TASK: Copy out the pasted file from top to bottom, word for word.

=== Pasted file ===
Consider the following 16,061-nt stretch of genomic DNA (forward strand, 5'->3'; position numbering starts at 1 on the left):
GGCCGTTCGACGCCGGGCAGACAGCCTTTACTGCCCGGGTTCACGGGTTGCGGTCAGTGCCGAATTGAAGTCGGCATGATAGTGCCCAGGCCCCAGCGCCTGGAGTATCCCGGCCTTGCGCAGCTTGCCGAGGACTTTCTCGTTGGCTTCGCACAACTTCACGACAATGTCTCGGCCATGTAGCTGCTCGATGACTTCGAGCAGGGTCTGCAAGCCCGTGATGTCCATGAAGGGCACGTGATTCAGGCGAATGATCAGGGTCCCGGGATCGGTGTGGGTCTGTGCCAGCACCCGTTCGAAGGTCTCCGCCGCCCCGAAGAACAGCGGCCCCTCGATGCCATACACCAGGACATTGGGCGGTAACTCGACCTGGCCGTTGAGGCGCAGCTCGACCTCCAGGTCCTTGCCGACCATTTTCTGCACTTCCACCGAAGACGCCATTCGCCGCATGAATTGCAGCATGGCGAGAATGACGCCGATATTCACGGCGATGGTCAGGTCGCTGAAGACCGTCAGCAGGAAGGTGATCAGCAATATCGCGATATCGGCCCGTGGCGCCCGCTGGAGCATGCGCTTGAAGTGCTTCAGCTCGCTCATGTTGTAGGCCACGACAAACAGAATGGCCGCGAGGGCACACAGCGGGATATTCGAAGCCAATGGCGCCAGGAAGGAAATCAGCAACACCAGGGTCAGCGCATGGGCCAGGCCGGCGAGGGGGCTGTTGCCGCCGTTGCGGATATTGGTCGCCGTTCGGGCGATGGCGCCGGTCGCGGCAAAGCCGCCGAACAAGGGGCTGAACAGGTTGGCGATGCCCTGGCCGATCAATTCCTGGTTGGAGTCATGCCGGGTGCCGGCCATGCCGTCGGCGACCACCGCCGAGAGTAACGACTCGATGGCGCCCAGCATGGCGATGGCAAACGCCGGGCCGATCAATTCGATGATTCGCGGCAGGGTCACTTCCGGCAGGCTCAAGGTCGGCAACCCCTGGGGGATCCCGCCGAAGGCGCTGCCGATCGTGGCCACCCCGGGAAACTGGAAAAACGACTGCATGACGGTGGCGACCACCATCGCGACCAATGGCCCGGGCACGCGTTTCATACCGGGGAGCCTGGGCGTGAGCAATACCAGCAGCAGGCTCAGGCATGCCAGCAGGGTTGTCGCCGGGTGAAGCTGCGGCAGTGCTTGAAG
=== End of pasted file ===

Consider the following 16,061-nt stretch of genomic DNA (forward strand, 5'->3'; position numbering starts at 1 on the left):
GGCCGTTCGACGCCGGGCAGACAGCCTTTACTGCCCGGGTTCACGGGTTGCGGTCAGTGCCGAATTGAAGTCGGCATGATAGTGCCCAGGCCCCAGCGCCTGGAGTATCCCGGCCTTGCGCAGCTTGCCGAGGACTTTCTCGTTGGCTTCGCACAACTTCACGACAATGTCTCGGCCATGTAGCTGCTCGATGACTTCGAGCAGGGTCTGCAAGCCCGTGATGTCCATGAAGGGCACGTGATTCAGGCGAATGATCAGGGTCCCGGGATCGGTGTGGGTCTGTGCCAGCACCCGTTCGAAGGTCTCCGCCGCCCCGAAGAACAGCGGCCCCTCGATGCCATACACCAGGACATTGGGCGGTAACTCGACCTGGCCGTTGAGGCGCAGCTCGACCTCCAGGTCCTTGCCGACCATTTTCTGCACTTCCACCGAAGACGCCATTCGCCGCATGAATTGCAGCATGGCGAGAATGACGCCGATATTCACGGCGATGGTCAGGTCGCTGAAGACCGTCAGCAGGAAGGTGATCAGCAATATCGCGATATCGGCCCGTGGCGCCCGCTGGAGCATGCGCTTGAAGTGCTTCAGCTCGCTCATGTTGTAGGCCACGACAAACAGAATGGCCGCGAGGGCACACAGCGGGATATTCGAAGCCAATGGCGCCAGGAAGGAAATCAGCAACACCAGGGTCAGCGCATGGGCCAGGCCGGCGAGGGGGCTGTTGCCGCCGTTGCGGATATTGGTCGCCGTTCGGGCGATGGCGCCGGTCGCGGCAAAGCCGCCGAACAAGGGGCTGAACAGGTTGGCGATGCCCTGGCCGATCAATTCCTGGTTGGAGTCATGCCGGGTGCCGGCCATGCCGTCGGCGACCACCGCCGAGAGTAACGACTCGATGGCGCCCAGCATGGCGATGGCAAACGCCGGGCCGATCAATTCGATGATTCGCGGCAGGGTCACTTCCGGCAGGCTCAAGGTCGGCAACCCCTGGGGGATCCCGCCGAAGGCGCTGCCGATCGTGGCCACCCCGGGAAACTGGAAAAACGACTGCATGACGGTGGCGACCACCATCGCGACCAATGGCCCGGGCACGCGTTTCATACCGGGGAGCCTGGGCGTGAGCAATACCAGCAGCAGGCTCAGGCATGCCAGCAGGGTTGTCGCCGGGTGAAGCTGCGGCAGTGCTTGAAG